Nicene and Post-Nicene Fathers, Vol. IX:Early Church Fathers Index Previous Next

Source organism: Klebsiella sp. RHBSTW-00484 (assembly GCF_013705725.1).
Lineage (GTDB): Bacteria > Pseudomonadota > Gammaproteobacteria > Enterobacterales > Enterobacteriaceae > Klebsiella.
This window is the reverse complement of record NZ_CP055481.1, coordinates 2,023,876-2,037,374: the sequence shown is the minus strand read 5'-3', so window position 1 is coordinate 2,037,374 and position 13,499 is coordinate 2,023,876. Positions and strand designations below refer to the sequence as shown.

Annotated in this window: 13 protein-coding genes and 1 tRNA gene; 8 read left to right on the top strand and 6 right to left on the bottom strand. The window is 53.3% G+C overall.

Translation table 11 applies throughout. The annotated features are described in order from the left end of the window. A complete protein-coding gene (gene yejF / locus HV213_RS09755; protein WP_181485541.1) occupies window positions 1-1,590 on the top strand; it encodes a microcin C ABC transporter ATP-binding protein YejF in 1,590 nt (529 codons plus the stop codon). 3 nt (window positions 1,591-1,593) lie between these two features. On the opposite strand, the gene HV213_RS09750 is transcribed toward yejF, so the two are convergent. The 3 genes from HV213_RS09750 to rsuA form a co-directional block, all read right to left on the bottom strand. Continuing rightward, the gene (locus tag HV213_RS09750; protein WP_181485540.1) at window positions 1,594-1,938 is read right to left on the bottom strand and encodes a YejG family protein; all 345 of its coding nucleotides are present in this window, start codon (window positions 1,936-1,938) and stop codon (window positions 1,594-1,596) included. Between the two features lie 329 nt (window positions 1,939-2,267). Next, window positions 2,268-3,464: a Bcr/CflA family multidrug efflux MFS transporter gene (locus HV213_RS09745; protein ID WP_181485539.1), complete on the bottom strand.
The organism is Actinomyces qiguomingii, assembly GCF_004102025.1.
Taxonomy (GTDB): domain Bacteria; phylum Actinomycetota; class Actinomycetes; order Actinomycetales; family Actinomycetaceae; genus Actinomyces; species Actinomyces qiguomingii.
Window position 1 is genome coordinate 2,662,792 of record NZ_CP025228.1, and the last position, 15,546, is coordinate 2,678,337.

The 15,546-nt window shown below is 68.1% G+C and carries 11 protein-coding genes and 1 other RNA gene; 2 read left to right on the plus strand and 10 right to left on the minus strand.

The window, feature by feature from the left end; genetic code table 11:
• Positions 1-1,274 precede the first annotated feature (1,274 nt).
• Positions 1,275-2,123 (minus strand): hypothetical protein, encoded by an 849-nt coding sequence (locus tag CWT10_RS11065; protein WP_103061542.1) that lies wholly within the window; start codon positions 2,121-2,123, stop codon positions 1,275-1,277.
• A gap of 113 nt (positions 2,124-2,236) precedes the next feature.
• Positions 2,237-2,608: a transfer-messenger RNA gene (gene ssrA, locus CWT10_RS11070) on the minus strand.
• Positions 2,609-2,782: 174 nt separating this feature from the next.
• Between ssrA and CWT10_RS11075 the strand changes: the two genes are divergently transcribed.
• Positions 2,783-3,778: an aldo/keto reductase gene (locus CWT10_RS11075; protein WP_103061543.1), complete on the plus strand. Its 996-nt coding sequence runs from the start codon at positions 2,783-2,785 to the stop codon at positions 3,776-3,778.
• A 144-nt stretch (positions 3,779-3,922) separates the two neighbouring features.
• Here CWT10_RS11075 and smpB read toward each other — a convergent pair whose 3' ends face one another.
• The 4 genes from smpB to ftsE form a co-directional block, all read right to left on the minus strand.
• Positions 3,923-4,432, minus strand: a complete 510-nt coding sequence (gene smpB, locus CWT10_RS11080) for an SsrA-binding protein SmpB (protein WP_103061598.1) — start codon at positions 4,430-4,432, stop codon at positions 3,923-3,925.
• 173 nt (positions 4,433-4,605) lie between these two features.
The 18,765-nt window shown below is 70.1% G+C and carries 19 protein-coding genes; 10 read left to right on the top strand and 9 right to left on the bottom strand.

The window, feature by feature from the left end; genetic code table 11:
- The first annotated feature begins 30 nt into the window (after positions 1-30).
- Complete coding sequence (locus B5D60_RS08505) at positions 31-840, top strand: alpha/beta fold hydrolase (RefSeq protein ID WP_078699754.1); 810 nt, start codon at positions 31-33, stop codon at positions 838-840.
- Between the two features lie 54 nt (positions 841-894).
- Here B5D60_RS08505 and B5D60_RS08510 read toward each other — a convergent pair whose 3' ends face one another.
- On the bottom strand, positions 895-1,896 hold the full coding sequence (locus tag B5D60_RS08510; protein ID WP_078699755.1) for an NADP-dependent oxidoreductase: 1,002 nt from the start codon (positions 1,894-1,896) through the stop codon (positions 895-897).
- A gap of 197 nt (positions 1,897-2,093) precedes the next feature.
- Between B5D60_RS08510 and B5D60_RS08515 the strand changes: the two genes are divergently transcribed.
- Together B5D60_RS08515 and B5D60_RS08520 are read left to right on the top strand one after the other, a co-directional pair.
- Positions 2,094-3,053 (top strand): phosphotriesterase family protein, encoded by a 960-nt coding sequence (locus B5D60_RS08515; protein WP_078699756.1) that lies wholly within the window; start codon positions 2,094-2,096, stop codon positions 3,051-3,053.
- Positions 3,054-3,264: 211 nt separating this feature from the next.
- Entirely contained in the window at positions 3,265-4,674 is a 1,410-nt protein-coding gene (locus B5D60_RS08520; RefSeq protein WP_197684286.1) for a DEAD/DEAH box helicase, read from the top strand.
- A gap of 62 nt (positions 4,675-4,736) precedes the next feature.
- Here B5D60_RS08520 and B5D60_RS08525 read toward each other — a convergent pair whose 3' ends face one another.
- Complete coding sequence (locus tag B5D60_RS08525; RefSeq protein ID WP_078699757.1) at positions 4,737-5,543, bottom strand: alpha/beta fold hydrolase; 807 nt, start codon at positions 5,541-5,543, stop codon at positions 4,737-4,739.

An Exhortation to Theodore After His Fall.: Letter II